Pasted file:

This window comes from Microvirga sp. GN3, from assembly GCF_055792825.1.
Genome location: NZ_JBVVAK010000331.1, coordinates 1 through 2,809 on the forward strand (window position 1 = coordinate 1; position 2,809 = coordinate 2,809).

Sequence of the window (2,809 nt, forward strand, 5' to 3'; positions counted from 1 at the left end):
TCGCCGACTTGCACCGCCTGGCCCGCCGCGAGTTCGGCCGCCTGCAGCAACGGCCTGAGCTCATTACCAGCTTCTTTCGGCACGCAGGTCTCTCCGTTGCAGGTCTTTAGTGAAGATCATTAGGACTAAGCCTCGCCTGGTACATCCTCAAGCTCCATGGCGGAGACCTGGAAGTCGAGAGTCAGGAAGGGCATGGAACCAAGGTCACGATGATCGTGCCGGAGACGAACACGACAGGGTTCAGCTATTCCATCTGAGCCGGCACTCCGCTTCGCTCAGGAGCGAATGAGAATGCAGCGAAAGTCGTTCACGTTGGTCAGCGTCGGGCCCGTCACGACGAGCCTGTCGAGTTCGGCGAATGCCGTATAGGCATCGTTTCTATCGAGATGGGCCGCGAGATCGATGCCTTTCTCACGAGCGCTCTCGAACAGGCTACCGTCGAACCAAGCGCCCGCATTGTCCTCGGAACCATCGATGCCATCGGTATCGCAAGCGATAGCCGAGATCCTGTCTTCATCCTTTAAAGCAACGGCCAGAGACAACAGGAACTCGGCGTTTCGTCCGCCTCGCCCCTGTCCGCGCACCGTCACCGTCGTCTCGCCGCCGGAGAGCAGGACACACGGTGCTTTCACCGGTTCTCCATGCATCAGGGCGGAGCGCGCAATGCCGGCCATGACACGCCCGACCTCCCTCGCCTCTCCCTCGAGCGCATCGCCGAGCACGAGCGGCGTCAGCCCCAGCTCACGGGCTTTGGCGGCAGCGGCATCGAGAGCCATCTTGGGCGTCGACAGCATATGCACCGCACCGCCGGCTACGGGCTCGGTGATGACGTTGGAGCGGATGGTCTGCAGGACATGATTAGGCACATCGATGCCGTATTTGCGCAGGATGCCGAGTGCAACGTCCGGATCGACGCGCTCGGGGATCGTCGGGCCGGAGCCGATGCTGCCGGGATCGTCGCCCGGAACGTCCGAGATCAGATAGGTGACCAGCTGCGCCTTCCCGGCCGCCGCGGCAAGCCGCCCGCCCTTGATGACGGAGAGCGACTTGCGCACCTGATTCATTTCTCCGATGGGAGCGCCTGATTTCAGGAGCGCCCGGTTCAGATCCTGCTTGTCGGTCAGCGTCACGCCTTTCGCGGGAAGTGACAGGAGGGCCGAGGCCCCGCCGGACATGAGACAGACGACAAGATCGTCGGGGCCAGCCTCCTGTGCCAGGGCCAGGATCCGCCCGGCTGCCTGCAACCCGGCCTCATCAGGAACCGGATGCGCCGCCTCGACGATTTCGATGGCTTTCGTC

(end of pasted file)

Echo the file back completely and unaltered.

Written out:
This window comes from Microvirga sp. GN3, from assembly GCF_055792825.1.
Genome location: NZ_JBVVAK010000331.1, coordinates 1 through 2,809 on the forward strand (window position 1 = coordinate 1; position 2,809 = coordinate 2,809).

Sequence of the window (2,809 nt, forward strand, 5' to 3'; positions counted from 1 at the left end):
TCGCCGACTTGCACCGCCTGGCCCGCCGCGAGTTCGGCCGCCTGCAGCAACGGCCTGAGCTCATTACCAGCTTCTTTCGGCACGCAGGTCTCTCCGTTGCAGGTCTTTAGTGAAGATCATTAGGACTAAGCCTCGCCTGGTACATCCTCAAGCTCCATGGCGGAGACCTGGAAGTCGAGAGTCAGGAAGGGCATGGAACCAAGGTCACGATGATCGTGCCGGAGACGAACACGACAGGGTTCAGCTATTCCATCTGAGCCGGCACTCCGCTTCGCTCAGGAGCGAATGAGAATGCAGCGAAAGTCGTTCACGTTGGTCAGCGTCGGGCCCGTCACGACGAGCCTGTCGAGTTCGGCGAATGCCGTATAGGCATCGTTTCTATCGAGATGGGCCGCGAGATCGATGCCTTTCTCACGAGCGCTCTCGAACAGGCTACCGTCGAACCAAGCGCCCGCATTGTCCTCGGAACCATCGATGCCATCGGTATCGCAAGCGATAGCCGAGATCCTGTCTTCATCCTTTAAAGCAACGGCCAGAGACAACAGGAACTCGGCGTTTCGTCCGCCTCGCCCCTGTCCGCGCACCGTCACCGTCGTCTCGCCGCCGGAGAGCAGGACACACGGTGCTTTCACCGGTTCTCCATGCATCAGGGCGGAGCGCGCAATGCCGGCCATGACACGCCCGACCTCCCTCGCCTCTCCCTCGAGCGCATCGCCGAGCACGAGCGGCGTCAGCCCCAGCTCACGGGCTTTGGCGGCAGCGGCATCGAGAGCCATCTTGGGCGTCGACAGCATATGCACCGCACCGCCGGCTACGGGCTCGGTGATGACGTTGGAGCGGATGGTCTGCAGGACATGATTAGGCACATCGATGCCGTATTTGCGCAGGATGCCGAGTGCAACGTCCGGATCGACGCGCTCGGGGATCGTCGGGCCGGAGCCGATGCTGCCGGGATCGTCGCCCGGAACGTCCGAGATCAGATAGGTGACCAGCTGCGCCTTCCCGGCCGCCGCGGCAAGCCGCCCGCCCTTGATGACGGAGAGCGACTTGCGCACCTGATTCATTTCTCCGATGGGAGCGCCTGATTTCAGGAGCGCCCGGTTCAGATCCTGCTTGTCGGTCAGCGTCACGCCTTTCGCGGGAAGTGACAGGAGGGCCGAGGCCCCGCCGGACATGAGACAGACGACAAGATCGTCGGGGCCAGCCTCCTGTGCCAGGGCCAGGATCCGCCCGGCTGCCTGCAACCCGGCCTCATCAGGAACCGGATGCGCCGCCTCGACGATTTCGATGGCTTTCGTC